Wednesday, July 1, 2015
Inside Out (a movie review post)
My first thought was that this is the best movie they've done since Up (because I was forgetting that Toy Story 3 was actually after Up because those movies exist all together somewhere outside of the rest of the Pixar movies). That was before I found out that this one is made by the same guy that did Up, Pete Docter. This one is just as good (I know because my wife spent approximately half of the movie crying and the other half laughing).
The first most interesting thing about the movie is the representation of how the mind works. Evidently, a lot of research went into getting the science of it correct, even if just for an animated movie. The whole thing started, basically, as a science question because, when his daughter entered adolescence, Docter asked himself the question, "I wonder what's going on her brain." And, so, he tried to find out. And, then, made a movie about it.
The idea of there being core emotions and those emotions sort of being in control of who we are as people is, what I'm going to call, "good science," meaning they didn't just make up that stuff for the movie, only simplified it a little. I think the struggle between Joy and Sadness for the movie is extremely telling for our culture, especially for girls and women for whom there is a much greater social pressure to be happy. All the time. Of course, the conflict centers around Riley's loss of control of her Sadness.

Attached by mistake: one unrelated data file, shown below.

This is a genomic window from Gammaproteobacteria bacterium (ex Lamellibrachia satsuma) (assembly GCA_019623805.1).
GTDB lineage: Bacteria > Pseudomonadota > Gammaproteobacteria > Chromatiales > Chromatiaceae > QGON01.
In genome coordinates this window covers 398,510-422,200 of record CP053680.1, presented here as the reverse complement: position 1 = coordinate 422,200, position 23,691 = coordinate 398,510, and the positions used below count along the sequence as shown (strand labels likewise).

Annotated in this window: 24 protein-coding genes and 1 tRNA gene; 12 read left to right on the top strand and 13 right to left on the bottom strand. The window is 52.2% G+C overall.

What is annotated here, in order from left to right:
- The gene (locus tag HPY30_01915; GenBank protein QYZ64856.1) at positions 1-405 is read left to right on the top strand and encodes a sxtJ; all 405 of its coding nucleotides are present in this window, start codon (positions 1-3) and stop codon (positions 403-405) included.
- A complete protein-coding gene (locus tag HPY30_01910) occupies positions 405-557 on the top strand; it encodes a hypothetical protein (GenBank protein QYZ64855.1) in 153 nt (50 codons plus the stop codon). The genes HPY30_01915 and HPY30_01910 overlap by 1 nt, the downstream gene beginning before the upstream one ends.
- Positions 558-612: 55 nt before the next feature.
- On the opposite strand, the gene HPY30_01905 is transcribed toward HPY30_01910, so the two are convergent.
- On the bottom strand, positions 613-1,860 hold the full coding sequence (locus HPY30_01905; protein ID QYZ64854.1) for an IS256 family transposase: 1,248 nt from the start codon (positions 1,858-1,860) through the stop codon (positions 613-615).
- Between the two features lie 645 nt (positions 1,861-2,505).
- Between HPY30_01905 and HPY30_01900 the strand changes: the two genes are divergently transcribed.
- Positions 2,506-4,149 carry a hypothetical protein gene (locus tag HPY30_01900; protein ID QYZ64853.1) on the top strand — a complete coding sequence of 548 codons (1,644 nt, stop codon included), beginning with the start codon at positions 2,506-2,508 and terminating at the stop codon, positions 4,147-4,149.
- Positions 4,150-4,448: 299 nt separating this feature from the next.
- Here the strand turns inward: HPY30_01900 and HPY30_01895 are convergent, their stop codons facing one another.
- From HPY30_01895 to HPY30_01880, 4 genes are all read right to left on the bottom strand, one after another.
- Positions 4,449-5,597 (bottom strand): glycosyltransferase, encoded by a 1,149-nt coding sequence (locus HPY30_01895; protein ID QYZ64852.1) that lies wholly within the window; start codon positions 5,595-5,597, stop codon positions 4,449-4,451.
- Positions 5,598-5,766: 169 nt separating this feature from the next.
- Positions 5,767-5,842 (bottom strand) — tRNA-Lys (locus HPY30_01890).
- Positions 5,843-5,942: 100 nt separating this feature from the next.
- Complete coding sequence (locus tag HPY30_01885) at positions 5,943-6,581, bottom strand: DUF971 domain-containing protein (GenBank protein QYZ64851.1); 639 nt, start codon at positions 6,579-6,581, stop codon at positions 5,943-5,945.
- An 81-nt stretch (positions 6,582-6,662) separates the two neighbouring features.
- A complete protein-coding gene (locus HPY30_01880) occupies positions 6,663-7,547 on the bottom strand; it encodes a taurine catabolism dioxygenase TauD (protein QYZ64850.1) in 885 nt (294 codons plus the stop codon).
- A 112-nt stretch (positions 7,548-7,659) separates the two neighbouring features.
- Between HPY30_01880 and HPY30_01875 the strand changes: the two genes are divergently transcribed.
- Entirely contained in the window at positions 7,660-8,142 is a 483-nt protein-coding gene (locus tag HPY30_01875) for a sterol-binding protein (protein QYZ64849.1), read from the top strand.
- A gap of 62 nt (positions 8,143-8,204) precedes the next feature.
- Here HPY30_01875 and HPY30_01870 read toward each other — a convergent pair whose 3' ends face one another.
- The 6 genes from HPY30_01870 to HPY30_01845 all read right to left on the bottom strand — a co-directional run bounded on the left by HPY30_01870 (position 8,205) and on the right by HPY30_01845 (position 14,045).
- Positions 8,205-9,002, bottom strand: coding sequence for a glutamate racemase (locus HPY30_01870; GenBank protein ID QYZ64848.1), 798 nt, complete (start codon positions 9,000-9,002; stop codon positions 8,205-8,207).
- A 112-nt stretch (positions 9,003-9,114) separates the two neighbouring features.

Which is where I'll stop, because I don't want to have spoilers.
The animation was amazing, as is to be expected. Mostly, it's the backgrounds. The movie is full of memory marbles (my term; I don't know what they actually call them) and, if you pay attention to them in the background, they are always active. They're not just stacks of static spheres to fill up space. Seriously, the difference in animation from when I was a kid to now is... it's the difference between making a cardboard stage and putting on a finger puppet production and television.
The voice acting was, of course, excellent. Amy Poehler and Phyllis Smith were perfect for Joy and Sadness. Poehler brought to Joy the same kind of exuberance that she brings to Leslie Knope, which is why, I'm sure, she was chosen for the role. But it's Smith who really made the movie. Her rather, what I can only describe as, sad-sack voice was the perfect fit for Sadness. The other voicers were great, too, but it all comes down to Joy and Sadness; if those two hadn't worked, the movie wouldn't have worked.
And it does work. If you've ever seen a Pixar movie and enjoyed it, you definitely don't want to miss this one. In fact, if you take the Toy Story movies as one spot, Inside Out has a fighting chance at being one of the top five movies Pixar has done. Okay, that might be a hard call, but saying top six seems kind of weird. Anyway, it's a great movie. It will make you laugh, and it might make you cry.